Preceded by the usual flurry of interviews, DanceGalaxy, a chamber-size classical-ballet company, made its New York debut at the Joyce. The young, fourteen-member group is run by Judith Fugate, for many years a principal dancer with the New York City Ballet, and her husband, Medhi Bahiri (Houston Ballet, Boston Ballet, nomadic guest artist). As recorded in print, the pair’s explanation of its mission is not very consistent, and the onstage illustration of it – despite occasional felicities – did little to make the premises of the group convincing.
One purpose of DanceGalaxy, apparently, is to bring classical ballet to small venues, to audiences that the major troupes fail to reach because of the astronomical cost of touring. Like it or not, though, classical ballet at its truest requires grand opera-house scale. Yes, a taste of classical dancing can usefully be offered by a small troupe. But that provision has been made for decades by ad hoc groups of performers from major companies in their off-season and by official extensions of such troupes, using dancers in the halfway-house stage between the studio and professional life.
Fugate and Bahiri, however, want something more stable than the ad hoc stuff (which their present troupe springs from). And they’re interested in the very opposite of giving apprentice-age dancers stage experience. They hope to extend the performing careers of people like themselves, who, after a couple of decades’ service, begun in their mid-teens, are beyond the youth considered (cruelly but correctly) suitable to classical ballet’s exorbitant athletic demands. Now, the physical and emotional wisdom of veteran dancers is undeniable, but it is probably best rechanneled into work suitable for the mature body, a fact that has been recognized by no less an artist than Mikhail Baryshnikov.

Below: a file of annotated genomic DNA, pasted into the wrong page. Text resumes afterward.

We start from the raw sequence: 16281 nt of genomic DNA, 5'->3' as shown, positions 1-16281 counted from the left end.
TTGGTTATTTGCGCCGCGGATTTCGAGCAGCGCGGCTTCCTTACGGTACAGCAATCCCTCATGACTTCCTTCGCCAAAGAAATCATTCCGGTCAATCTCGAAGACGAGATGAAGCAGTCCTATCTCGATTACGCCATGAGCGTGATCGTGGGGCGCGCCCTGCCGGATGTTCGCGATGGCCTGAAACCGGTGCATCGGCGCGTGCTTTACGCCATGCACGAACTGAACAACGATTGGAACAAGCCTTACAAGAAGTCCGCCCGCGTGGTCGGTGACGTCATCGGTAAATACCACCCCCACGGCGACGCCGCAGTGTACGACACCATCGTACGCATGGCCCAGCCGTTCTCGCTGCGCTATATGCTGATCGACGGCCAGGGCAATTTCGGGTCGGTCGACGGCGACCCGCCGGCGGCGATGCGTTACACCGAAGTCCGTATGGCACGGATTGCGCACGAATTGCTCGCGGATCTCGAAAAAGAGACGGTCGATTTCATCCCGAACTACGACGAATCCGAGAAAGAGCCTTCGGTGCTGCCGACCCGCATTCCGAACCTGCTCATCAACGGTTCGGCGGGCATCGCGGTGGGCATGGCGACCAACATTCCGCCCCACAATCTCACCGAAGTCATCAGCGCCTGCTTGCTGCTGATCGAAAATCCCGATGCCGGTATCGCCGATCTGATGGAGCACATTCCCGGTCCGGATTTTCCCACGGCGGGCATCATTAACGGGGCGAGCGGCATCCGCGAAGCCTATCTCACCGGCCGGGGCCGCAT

A third desire of the DanceGalaxy founders is that their performers find – and project – pleasure in their dancing, big-time classical ballet having grown so obsessed with technique, it has transformed its practitioners into phenomenal machines. I, too, bemoan the current lack of “soul” on the ballet scene, but I’d suggest that to evoke this human quality, Fugate and Bahiri upgrade their repertory. Both dancers and audience deserve more resourceful material than ersatz-classical flash and fluff (Michael Smuin), pretentious postmodern rage (William Forsythe), sappy flesh-to-flesh coupling (Dennis Wayne), and a jazz ballet (Ginger Thatcher) that spends nearly half an hour screaming “Help me!” to Twyla Tharp.